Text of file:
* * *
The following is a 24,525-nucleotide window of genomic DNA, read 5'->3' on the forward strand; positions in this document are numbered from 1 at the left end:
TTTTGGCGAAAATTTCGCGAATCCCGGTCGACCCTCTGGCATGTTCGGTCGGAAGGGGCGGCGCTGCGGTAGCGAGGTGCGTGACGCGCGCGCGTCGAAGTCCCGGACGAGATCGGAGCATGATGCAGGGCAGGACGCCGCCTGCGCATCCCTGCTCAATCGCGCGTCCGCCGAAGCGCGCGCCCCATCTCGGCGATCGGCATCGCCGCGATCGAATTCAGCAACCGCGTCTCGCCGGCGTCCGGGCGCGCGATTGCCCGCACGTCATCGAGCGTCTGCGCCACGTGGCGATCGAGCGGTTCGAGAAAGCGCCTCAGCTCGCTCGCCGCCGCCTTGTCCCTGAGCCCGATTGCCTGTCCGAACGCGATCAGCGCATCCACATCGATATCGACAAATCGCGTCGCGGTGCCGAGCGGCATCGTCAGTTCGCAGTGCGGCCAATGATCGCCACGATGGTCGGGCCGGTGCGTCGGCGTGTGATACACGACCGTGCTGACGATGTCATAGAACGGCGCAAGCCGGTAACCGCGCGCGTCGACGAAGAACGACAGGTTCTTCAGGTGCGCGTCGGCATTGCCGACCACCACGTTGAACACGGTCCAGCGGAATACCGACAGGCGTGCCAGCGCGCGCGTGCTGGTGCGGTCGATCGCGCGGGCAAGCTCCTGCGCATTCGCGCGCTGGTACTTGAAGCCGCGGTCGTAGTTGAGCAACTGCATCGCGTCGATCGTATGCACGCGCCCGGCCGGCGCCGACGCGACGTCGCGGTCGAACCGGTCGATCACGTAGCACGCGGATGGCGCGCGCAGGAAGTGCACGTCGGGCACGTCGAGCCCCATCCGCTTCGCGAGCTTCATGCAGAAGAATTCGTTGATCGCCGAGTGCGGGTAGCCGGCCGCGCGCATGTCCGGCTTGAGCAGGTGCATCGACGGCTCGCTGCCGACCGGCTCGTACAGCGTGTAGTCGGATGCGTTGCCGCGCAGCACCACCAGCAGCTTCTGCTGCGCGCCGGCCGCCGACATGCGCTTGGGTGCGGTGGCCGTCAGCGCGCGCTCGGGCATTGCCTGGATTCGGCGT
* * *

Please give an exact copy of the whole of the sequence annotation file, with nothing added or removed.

The following is a 24,525-nucleotide window of genomic DNA, read 5'->3' on the forward strand; positions in this document are numbered from 1 at the left end:
TTTTGGCGAAAATTTCGCGAATCCCGGTCGACCCTCTGGCATGTTCGGTCGGAAGGGGCGGCGCTGCGGTAGCGAGGTGCGTGACGCGCGCGCGTCGAAGTCCCGGACGAGATCGGAGCATGATGCAGGGCAGGACGCCGCCTGCGCATCCCTGCTCAATCGCGCGTCCGCCGAAGCGCGCGCCCCATCTCGGCGATCGGCATCGCCGCGATCGAATTCAGCAACCGCGTCTCGCCGGCGTCCGGGCGCGCGATTGCCCGCACGTCATCGAGCGTCTGCGCCACGTGGCGATCGAGCGGTTCGAGAAAGCGCCTCAGCTCGCTCGCCGCCGCCTTGTCCCTGAGCCCGATTGCCTGTCCGAACGCGATCAGCGCATCCACATCGATATCGACAAATCGCGTCGCGGTGCCGAGCGGCATCGTCAGTTCGCAGTGCGGCCAATGATCGCCACGATGGTCGGGCCGGTGCGTCGGCGTGTGATACACGACCGTGCTGACGATGTCATAGAACGGCGCAAGCCGGTAACCGCGCGCGTCGACGAAGAACGACAGGTTCTTCAGGTGCGCGTCGGCATTGCCGACCACCACGTTGAACACGGTCCAGCGGAATACCGACAGGCGTGCCAGCGCGCGCGTGCTGGTGCGGTCGATCGCGCGGGCAAGCTCCTGCGCATTCGCGCGCTGGTACTTGAAGCCGCGGTCGTAGTTGAGCAACTGCATCGCGTCGATCGTATGCACGCGCCCGGCCGGCGCCGACGCGACGTCGCGGTCGAACCGGTCGATCACGTAGCACGCGGATGGCGCGCGCAGGAAGTGCACGTCGGGCACGTCGAGCCCCATCCGCTTCGCGAGCTTCATGCAGAAGAATTCGTTGATCGCCGAGTGCGGGTAGCCGGCCGCGCGCATGTCCGGCTTGAGCAGGTGCATCGACGGCTCGCTGCCGACCGGCTCGTACAGCGTGTAGTCGGATGCGTTGCCGCGCAGCACCACCAGCAGCTTCTGCTGCGCGCCGGCCGCCGACATGCGCTTGGGTGCGGTGGCCGTCAGCGCGCGCTCGGGCATTGCCTGGATTCGGCGT